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‘The Divide’ features some of the best death vocals this side of Omnium Gatherum, but begins in a very different manner. The quieter intro is more classic prog metal in sound and approach but it remains dense, atmospheric and almost claustrophobic in tone. In fact, the entire track is one of the most diverse cuts on the album, flowing organically from one idea to another with aplomb. Slow, monolithic riffs give way to bursts of faster paced material, shifting between heavy and softer passages seemingly at will.

Mind you, this modus operandi could be thrown at many of the songs on this album. No single song is easy to define as the whole thing is a multi-layered, multi-faceted beast. ‘Artificially Ever After’ is a cracking song that’s all-out aggression one minute and then soothing , atmospheric and highly melodic the next. The keys of Brandon Morris are all over ‘Revenant’ as it juxtaposes a bludgeoning riffs and complex beats with moments of soothing clarity.

‘Guise Of Complacency’ briefly features some classic NWOBMH wails but they fit perfectly into the much more modern and dystopian-sounding soundscape that surrounds them. In fact, this is one of the most challenging and daunting tracks on the album, liberally channelling their inner Meshuggah one minute and then trading supersonic guitar and keyboard solos the next in some hedonistic display of dexterity and prowess. And yet it comes together and works.

By contrast, ‘Shadow Lines’ is one of the most immediate tracks on ‘Atrament’. It begins quietly where the guitars and piano shine, alongside a very self-assured and subtle vocal performance from Jenkins. It builds in intensity as it develops and, in the process, offers some of the strongest melodic refrains anywhere on the album.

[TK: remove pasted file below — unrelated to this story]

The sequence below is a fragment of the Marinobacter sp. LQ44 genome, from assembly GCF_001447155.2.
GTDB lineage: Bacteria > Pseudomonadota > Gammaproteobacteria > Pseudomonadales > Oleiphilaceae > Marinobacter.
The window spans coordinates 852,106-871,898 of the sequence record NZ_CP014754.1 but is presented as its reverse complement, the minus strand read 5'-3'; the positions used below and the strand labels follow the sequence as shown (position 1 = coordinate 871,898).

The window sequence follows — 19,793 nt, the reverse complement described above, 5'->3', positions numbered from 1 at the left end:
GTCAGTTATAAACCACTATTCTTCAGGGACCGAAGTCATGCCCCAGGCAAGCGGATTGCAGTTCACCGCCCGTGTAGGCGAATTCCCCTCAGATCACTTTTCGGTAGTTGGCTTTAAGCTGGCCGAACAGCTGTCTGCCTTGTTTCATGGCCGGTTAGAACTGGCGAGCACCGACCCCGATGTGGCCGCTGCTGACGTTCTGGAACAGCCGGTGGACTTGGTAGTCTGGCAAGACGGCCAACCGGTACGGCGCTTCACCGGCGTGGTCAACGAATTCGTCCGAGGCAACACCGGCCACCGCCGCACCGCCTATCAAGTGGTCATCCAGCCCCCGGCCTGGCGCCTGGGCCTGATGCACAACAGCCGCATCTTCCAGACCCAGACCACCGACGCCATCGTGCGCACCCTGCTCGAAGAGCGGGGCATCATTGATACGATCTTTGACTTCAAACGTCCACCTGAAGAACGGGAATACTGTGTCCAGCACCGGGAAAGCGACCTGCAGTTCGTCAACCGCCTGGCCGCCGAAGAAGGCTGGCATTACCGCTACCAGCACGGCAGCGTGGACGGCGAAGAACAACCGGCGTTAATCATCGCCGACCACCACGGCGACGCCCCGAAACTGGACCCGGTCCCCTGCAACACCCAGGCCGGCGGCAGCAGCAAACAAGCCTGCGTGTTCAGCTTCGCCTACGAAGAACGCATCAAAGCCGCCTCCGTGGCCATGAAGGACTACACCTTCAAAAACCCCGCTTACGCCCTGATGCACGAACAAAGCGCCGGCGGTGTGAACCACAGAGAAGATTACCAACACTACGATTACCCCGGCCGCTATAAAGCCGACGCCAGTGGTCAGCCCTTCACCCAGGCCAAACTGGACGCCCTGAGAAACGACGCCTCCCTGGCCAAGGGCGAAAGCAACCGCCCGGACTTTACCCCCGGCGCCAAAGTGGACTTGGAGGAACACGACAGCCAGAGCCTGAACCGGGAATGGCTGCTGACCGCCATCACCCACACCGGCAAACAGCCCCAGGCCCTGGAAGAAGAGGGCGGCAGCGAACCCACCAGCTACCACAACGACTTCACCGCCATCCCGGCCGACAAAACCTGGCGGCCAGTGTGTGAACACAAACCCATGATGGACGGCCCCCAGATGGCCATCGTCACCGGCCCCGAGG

I really enjoy the nonchalant swagger within ‘The Projectionist’ which also features some of my favourite bass playing on the album courtesy of Chance Unterseher. And the classical guitar intro to ‘I, Recreant’ is a thing of beauty, particularly when coupled with such a cool beat and given the way the song builds from such modest foundations to explode with barely contained bursts of epic and highly memorable melody. This has to be my current favourite track on the entire record.

Oh and the near nine-minute closer ‘Manic Void’ is too huge and epic for words. It is a grandiose conclusion to the album and offers A Sense Of Gravity one final opportunity to batter the listener with an intense composition that features just about every positive aspect of the band’s sound in one hell of a rousing finale.

I feel churlish mentioning anything negative at this point. However, to maintain a level of honesty, I must. Therefore, if I have any gripes with A Sense Of Gravity’s latest release, it is that the album feels just a little too long, particularly given the intensity and complexity on offer. At around the 70 minute mark, I get the feeling that the record might have been better served being a little more succinct. It’s a sad indictment on the human race but at a time when attention spans are decreasing at an alarming rate, I fear that ‘Atrament’ might be too much for some, thereby putting them off.

Everything else about A Sense Of Gravity and ‘Atrament’ however, is very positive and as such, it has genuinely grabbed my attention. I’m really surprised that a band as good as A Sense of Gravity isn’t signed to a decent metal label. However, if this level of quality is maintained and their creativity is not stifled, it surely cannot be too long before the situation changes. If you’re a fan of ambitious and challenging modern extreme heavy metal, the progressive sounds of A Sense Of Gravity come with the highest of recommendations from me, the latest convert to the cause.

The Score Of Much Metal: 8.5

If you’ve enjoyed this review, check out my others via my reviews pages or by clicking the links right here:

Devilment – Devilment II: The Mephisto Waltzes
Maschine – Naturalis
Brutai – Born